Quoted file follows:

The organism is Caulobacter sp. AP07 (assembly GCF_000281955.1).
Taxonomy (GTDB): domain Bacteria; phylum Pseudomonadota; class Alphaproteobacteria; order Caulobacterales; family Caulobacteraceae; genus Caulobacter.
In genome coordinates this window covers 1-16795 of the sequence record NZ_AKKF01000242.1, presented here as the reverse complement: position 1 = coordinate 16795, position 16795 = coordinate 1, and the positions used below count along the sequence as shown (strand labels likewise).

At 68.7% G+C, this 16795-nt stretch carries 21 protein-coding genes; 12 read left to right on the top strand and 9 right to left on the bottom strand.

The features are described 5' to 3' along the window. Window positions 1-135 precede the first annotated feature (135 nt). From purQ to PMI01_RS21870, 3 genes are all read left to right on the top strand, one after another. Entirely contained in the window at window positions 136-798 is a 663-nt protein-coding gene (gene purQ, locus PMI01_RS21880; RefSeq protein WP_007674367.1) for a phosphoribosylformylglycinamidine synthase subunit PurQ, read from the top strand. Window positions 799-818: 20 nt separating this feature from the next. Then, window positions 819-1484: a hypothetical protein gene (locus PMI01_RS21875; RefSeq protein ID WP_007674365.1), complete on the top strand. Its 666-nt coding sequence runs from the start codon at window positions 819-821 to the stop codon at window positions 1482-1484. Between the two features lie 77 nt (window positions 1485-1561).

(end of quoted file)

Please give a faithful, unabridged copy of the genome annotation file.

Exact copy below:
The organism is Caulobacter sp. AP07 (assembly GCF_000281955.1).
Taxonomy (GTDB): domain Bacteria; phylum Pseudomonadota; class Alphaproteobacteria; order Caulobacterales; family Caulobacteraceae; genus Caulobacter.
In genome coordinates this window covers 1-16795 of the sequence record NZ_AKKF01000242.1, presented here as the reverse complement: position 1 = coordinate 16795, position 16795 = coordinate 1, and the positions used below count along the sequence as shown (strand labels likewise).

At 68.7% G+C, this 16795-nt stretch carries 21 protein-coding genes; 12 read left to right on the top strand and 9 right to left on the bottom strand.

The features are described 5' to 3' along the window. Window positions 1-135 precede the first annotated feature (135 nt). From purQ to PMI01_RS21870, 3 genes are all read left to right on the top strand, one after another. Entirely contained in the window at window positions 136-798 is a 663-nt protein-coding gene (gene purQ, locus PMI01_RS21880; RefSeq protein WP_007674367.1) for a phosphoribosylformylglycinamidine synthase subunit PurQ, read from the top strand. Window positions 799-818: 20 nt separating this feature from the next. Then, window positions 819-1484: a hypothetical protein gene (locus PMI01_RS21875; RefSeq protein ID WP_007674365.1), complete on the top strand. Its 666-nt coding sequence runs from the start codon at window positions 819-821 to the stop codon at window positions 1482-1484. Between the two features lie 77 nt (window positions 1485-1561).